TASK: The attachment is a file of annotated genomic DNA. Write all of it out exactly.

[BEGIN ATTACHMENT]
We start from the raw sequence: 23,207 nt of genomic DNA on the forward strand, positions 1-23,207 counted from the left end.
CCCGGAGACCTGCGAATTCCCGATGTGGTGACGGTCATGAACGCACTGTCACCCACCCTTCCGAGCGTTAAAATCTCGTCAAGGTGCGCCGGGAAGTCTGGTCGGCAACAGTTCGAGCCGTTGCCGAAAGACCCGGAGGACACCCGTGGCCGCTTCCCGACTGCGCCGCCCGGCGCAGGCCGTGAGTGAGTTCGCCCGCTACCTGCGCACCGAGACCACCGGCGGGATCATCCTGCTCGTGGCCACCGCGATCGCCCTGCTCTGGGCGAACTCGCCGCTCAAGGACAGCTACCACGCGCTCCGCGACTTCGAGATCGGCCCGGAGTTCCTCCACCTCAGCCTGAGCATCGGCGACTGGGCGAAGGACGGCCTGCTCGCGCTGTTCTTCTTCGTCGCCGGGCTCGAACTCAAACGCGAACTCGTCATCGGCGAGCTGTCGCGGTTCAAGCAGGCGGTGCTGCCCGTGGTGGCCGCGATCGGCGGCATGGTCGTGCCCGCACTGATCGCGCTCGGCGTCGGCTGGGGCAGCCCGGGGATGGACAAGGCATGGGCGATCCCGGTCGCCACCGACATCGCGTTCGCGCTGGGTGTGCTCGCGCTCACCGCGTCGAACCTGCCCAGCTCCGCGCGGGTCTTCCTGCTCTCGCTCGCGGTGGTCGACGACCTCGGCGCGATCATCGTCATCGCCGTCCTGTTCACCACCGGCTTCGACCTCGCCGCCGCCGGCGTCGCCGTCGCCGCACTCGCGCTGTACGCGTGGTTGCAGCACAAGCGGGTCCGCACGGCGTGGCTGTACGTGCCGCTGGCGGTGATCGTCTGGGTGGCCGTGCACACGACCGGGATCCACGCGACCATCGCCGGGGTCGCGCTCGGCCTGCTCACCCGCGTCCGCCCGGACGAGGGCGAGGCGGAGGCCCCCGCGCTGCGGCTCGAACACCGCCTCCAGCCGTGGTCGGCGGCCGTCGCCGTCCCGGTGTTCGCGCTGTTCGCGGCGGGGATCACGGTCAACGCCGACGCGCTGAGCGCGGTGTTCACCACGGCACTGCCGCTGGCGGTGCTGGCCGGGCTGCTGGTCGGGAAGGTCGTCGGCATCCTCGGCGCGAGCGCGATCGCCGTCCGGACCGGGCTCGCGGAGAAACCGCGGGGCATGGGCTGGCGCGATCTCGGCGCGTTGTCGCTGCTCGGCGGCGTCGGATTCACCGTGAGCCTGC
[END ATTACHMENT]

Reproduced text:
We start from the raw sequence: 23,207 nt of genomic DNA on the forward strand, positions 1-23,207 counted from the left end.
CCCGGAGACCTGCGAATTCCCGATGTGGTGACGGTCATGAACGCACTGTCACCCACCCTTCCGAGCGTTAAAATCTCGTCAAGGTGCGCCGGGAAGTCTGGTCGGCAACAGTTCGAGCCGTTGCCGAAAGACCCGGAGGACACCCGTGGCCGCTTCCCGACTGCGCCGCCCGGCGCAGGCCGTGAGTGAGTTCGCCCGCTACCTGCGCACCGAGACCACCGGCGGGATCATCCTGCTCGTGGCCACCGCGATCGCCCTGCTCTGGGCGAACTCGCCGCTCAAGGACAGCTACCACGCGCTCCGCGACTTCGAGATCGGCCCGGAGTTCCTCCACCTCAGCCTGAGCATCGGCGACTGGGCGAAGGACGGCCTGCTCGCGCTGTTCTTCTTCGTCGCCGGGCTCGAACTCAAACGCGAACTCGTCATCGGCGAGCTGTCGCGGTTCAAGCAGGCGGTGCTGCCCGTGGTGGCCGCGATCGGCGGCATGGTCGTGCCCGCACTGATCGCGCTCGGCGTCGGCTGGGGCAGCCCGGGGATGGACAAGGCATGGGCGATCCCGGTCGCCACCGACATCGCGTTCGCGCTGGGTGTGCTCGCGCTCACCGCGTCGAACCTGCCCAGCTCCGCGCGGGTCTTCCTGCTCTCGCTCGCGGTGGTCGACGACCTCGGCGCGATCATCGTCATCGCCGTCCTGTTCACCACCGGCTTCGACCTCGCCGCCGCCGGCGTCGCCGTCGCCGCACTCGCGCTGTACGCGTGGTTGCAGCACAAGCGGGTCCGCACGGCGTGGCTGTACGTGCCGCTGGCGGTGATCGTCTGGGTGGCCGTGCACACGACCGGGATCCACGCGACCATCGCCGGGGTCGCGCTCGGCCTGCTCACCCGCGTCCGCCCGGACGAGGGCGAGGCGGAGGCCCCCGCGCTGCGGCTCGAACACCGCCTCCAGCCGTGGTCGGCGGCCGTCGCCGTCCCGGTGTTCGCGCTGTTCGCGGCGGGGATCACGGTCAACGCCGACGCGCTGAGCGCGGTGTTCACCACGGCACTGCCGCTGGCGGTGCTGGCCGGGCTGCTGGTCGGGAAGGTCGTCGGCATCCTCGGCGCGAGCGCGATCGCCGTCCGGACCGGGCTCGCGGAGAAACCGCGGGGCATGGGCTGGCGCGATCTCGGCGCGTTGTCGCTGCTCGGCGGCGTCGGATTCACCGTGAGCCTGC